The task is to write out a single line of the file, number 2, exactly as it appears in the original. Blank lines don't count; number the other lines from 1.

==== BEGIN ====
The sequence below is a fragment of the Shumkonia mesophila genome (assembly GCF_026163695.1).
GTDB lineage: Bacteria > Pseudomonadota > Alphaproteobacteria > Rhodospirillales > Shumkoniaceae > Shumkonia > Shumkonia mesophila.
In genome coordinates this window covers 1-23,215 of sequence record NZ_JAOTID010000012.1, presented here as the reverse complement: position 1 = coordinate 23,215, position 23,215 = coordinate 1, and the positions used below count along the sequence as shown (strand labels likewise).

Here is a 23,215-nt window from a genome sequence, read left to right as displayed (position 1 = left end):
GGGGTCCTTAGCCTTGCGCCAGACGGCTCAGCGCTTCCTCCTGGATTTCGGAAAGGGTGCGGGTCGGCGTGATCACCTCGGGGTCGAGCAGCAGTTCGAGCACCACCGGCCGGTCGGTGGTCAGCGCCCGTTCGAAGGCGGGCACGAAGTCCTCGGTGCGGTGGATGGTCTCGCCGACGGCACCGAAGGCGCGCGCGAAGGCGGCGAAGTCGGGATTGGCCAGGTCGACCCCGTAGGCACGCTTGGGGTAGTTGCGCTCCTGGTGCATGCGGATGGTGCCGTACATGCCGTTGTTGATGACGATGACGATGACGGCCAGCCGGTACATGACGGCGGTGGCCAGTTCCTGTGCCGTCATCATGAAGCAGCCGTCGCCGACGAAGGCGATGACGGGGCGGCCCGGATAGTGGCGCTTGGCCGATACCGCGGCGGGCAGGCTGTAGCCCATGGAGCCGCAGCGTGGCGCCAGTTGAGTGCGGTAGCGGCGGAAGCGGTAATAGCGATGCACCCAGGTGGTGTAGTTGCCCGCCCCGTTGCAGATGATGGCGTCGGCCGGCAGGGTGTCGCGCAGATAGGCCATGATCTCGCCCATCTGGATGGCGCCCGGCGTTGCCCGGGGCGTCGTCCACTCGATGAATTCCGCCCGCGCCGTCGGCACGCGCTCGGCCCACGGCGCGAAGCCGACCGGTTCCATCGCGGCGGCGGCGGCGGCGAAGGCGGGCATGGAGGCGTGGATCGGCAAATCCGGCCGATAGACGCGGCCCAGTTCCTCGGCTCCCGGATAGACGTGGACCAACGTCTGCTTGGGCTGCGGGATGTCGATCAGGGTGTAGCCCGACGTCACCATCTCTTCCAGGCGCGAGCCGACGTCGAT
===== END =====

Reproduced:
GTDB lineage: Bacteria > Pseudomonadota > Alphaproteobacteria > Rhodospirillales > Shumkoniaceae > Shumkonia > Shumkonia mesophila.